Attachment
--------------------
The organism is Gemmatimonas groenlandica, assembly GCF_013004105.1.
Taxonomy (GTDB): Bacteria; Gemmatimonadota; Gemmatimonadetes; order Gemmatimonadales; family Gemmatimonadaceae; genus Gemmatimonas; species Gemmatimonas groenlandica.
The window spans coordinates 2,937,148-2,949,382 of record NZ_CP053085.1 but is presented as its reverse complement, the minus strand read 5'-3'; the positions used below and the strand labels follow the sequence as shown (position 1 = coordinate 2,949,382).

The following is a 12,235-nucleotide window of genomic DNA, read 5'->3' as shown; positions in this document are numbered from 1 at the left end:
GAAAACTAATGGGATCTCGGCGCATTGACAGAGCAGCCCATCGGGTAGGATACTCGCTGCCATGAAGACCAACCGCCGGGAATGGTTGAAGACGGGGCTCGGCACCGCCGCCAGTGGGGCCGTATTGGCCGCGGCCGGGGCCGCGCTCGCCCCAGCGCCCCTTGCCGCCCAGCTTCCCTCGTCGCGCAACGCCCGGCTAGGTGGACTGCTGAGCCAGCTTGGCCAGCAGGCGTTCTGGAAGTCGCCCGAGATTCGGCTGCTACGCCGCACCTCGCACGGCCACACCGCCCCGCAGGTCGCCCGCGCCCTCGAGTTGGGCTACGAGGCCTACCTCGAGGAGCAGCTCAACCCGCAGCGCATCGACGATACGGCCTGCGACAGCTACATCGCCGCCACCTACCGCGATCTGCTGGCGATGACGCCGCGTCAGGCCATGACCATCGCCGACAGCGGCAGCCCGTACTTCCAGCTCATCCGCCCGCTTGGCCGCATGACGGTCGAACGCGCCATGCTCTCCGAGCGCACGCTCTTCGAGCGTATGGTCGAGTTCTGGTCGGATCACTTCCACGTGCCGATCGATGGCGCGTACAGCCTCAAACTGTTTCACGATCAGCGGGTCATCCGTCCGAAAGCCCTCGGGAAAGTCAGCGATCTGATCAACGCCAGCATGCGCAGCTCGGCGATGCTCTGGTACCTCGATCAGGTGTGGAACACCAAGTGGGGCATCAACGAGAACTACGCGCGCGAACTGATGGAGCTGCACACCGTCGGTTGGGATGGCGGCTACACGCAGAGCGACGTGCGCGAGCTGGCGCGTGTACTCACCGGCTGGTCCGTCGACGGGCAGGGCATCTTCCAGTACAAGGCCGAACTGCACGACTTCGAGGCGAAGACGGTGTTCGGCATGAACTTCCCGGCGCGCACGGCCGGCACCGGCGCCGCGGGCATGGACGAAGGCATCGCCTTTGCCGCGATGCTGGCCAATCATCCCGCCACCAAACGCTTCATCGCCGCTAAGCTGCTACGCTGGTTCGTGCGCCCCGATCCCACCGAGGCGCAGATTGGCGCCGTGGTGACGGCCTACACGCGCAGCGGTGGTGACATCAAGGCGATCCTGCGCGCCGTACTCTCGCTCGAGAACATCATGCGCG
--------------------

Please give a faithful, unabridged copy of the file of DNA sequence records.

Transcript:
The organism is Gemmatimonas groenlandica, assembly GCF_013004105.1.
Taxonomy (GTDB): Bacteria; Gemmatimonadota; Gemmatimonadetes; order Gemmatimonadales; family Gemmatimonadaceae; genus Gemmatimonas; species Gemmatimonas groenlandica.
The window spans coordinates 2,937,148-2,949,382 of record NZ_CP053085.1 but is presented as its reverse complement, the minus strand read 5'-3'; the positions used below and the strand labels follow the sequence as shown (position 1 = coordinate 2,949,382).

The following is a 12,235-nucleotide window of genomic DNA, read 5'->3' as shown; positions in this document are numbered from 1 at the left end:
GAAAACTAATGGGATCTCGGCGCATTGACAGAGCAGCCCATCGGGTAGGATACTCGCTGCCATGAAGACCAACCGCCGGGAATGGTTGAAGACGGGGCTCGGCACCGCCGCCAGTGGGGCCGTATTGGCCGCGGCCGGGGCCGCGCTCGCCCCAGCGCCCCTTGCCGCCCAGCTTCCCTCGTCGCGCAACGCCCGGCTAGGTGGACTGCTGAGCCAGCTTGGCCAGCAGGCGTTCTGGAAGTCGCCCGAGATTCGGCTGCTACGCCGCACCTCGCACGGCCACACCGCCCCGCAGGTCGCCCGCGCCCTCGAGTTGGGCTACGAGGCCTACCTCGAGGAGCAGCTCAACCCGCAGCGCATCGACGATACGGCCTGCGACAGCTACATCGCCGCCACCTACCGCGATCTGCTGGCGATGACGCCGCGTCAGGCCATGACCATCGCCGACAGCGGCAGCCCGTACTTCCAGCTCATCCGCCCGCTTGGCCGCATGACGGTCGAACGCGCCATGCTCTCCGAGCGCACGCTCTTCGAGCGTATGGTCGAGTTCTGGTCGGATCACTTCCACGTGCCGATCGATGGCGCGTACAGCCTCAAACTGTTTCACGATCAGCGGGTCATCCGTCCGAAAGCCCTCGGGAAAGTCAGCGATCTGATCAACGCCAGCATGCGCAGCTCGGCGATGCTCTGGTACCTCGATCAGGTGTGGAACACCAAGTGGGGCATCAACGAGAACTACGCGCGCGAACTGATGGAGCTGCACACCGTCGGTTGGGATGGCGGCTACACGCAGAGCGACGTGCGCGAGCTGGCGCGTGTACTCACCGGCTGGTCCGTCGACGGGCAGGGCATCTTCCAGTACAAGGCCGAACTGCACGACTTCGAGGCGAAGACGGTGTTCGGCATGAACTTCCCGGCGCGCACGGCCGGCACCGGCGCCGCGGGCATGGACGAAGGCATCGCCTTTGCCGCGATGCTGGCCAATCATCCCGCCACCAAACGCTTCATCGCCGCTAAGCTGCTACGCTGGTTCGTGCGCCCCGATCCCACCGAGGCGCAGATTGGCGCCGTGGTGACGGCCTACACGCGCAGCGGTGGTGACATCAAGGCGATCCTGCGCGCCGTACTCTCGCTCGAGAACATCATGCGCG